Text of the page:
BROOKLYN, Iowa -- More than a month after Mollie Tibbetts was last seen, authorities announced they found her body and that Cristhian Bahena Rivera, 24, had been charged with murder.
RELATED: The latest on the Mollie Tibbetts investigation
Here's a detailed timeline of the entire case dating back to her disappearance.
Sunday, August 26
Tibbetts' funeral was held at the gymnasium of BGM High School in Brooklyn. AP reports that "several hundred people" came to pay their respects.
Friday, August 24
ABC News learned that Tibbetts and Rivera's girlfriend went to the same high school and were friends on Facebook. Investigators said this does not necessarily mean they know each other and that they could have simply connected because they went to the same school in a small town.
Plans were announced for Tibbetts' funeral, which will be Sunday, August 26.
Thursday, August 23
In reference to the debate surrounding Rivera's immigration status, Mollie's aunt, Billie Jo Calderwood, told CNN "I don't want Mollie's memory to get lost amongst politics" but said she is only speaking for herself.
Also on Thursday, the Iowa Department of Transportation confirmed that Rivera did not have any type of state-issued ID, including a license, KCRG reports.
A preliminary autopsy report found that Tibbetts died of "multiple sharp force injuries," indicating she was stabbed to death.
Wednesday, August 22
Tibbetts' family released a statement:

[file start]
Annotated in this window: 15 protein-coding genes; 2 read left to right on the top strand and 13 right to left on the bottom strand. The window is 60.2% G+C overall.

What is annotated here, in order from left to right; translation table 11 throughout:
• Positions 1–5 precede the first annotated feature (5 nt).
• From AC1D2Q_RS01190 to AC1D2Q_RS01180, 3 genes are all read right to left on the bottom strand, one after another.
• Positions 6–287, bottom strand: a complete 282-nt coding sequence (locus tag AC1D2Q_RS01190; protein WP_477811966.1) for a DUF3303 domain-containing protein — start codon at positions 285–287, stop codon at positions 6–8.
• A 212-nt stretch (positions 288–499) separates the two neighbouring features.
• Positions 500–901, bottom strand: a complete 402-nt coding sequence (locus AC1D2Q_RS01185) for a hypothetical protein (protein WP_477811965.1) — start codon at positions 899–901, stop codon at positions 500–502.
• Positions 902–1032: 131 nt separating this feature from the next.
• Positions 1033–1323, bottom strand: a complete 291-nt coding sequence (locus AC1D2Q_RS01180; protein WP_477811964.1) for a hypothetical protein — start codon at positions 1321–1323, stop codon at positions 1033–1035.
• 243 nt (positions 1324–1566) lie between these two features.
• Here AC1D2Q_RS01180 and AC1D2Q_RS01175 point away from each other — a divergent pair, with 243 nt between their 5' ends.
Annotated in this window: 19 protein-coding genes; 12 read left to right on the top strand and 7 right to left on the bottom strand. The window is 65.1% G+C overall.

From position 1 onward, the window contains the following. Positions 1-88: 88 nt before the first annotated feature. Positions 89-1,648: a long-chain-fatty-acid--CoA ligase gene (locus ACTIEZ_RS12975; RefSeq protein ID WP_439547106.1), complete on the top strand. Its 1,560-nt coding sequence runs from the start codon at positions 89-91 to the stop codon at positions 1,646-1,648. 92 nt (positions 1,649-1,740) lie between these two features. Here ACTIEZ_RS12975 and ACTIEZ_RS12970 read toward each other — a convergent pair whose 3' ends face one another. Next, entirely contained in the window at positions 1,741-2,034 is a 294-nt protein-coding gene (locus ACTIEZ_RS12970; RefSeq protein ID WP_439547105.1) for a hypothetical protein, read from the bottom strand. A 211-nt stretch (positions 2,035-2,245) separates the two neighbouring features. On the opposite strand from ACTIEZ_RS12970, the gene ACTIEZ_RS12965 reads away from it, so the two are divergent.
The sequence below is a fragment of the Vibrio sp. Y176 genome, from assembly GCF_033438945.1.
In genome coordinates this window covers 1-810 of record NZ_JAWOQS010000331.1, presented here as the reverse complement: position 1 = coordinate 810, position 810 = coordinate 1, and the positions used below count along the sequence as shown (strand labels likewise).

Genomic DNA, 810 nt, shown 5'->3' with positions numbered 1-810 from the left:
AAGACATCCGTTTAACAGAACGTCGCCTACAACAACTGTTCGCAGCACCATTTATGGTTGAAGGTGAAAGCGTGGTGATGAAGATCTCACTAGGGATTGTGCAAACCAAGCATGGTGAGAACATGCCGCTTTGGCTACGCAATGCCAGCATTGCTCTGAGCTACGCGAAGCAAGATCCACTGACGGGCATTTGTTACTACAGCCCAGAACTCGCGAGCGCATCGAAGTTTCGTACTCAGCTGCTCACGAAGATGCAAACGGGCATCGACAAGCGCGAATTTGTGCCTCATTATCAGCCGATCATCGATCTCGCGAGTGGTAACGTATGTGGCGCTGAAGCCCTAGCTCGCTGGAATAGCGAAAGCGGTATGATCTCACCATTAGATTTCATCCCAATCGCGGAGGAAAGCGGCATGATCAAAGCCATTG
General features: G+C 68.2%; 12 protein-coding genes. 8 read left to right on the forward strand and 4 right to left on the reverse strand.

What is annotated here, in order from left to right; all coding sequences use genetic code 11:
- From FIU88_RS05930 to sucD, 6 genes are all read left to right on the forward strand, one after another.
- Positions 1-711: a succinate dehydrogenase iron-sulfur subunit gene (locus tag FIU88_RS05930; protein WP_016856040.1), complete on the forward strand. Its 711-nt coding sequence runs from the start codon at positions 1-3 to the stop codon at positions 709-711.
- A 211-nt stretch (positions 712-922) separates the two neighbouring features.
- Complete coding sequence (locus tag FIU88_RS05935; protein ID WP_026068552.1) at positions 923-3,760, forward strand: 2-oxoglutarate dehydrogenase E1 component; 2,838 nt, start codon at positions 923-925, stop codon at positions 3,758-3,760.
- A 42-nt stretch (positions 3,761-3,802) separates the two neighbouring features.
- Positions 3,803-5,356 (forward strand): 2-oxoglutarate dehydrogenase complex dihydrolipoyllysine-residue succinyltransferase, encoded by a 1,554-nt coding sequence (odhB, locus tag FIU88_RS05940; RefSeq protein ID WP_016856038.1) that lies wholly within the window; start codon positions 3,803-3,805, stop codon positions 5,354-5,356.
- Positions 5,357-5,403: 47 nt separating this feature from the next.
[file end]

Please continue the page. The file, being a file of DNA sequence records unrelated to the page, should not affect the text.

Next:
"Our hearts are broken.
On behalf of Mollie's entire family, we thank all of those from around the world who have sent their thoughts and prayers for our girl. We know that many of you will join us as we continue to carry Mollie in our hearts forever.
At this time, our family asks that we be allowed the time to process our devastating loss and share our grief in private.
Again, thank you for the outpouring of love and support that has been shared in Mollie's name. We remain forever grateful."
Also on Wednesday, Rivera made his first court appearance. He did not enter a plea.
His bond was set at $5 million, cash-only. His next hearing will be on August 31.
Rivera's lawyer, Allan M. Richards, said in court documents that Rivera was in the country legally. The U.S. Citizenship and Immigration Services responded to say there is "no record" that Rivera is here legally.
RELATED: Mollie Tibbetts murder suspect Cristhian Bahena Rivera worked under fake name
Amid this confusion about Rivera's immigration status, the White House released a video suggesting that Tibbetts' case highlighted a need for immigration reform.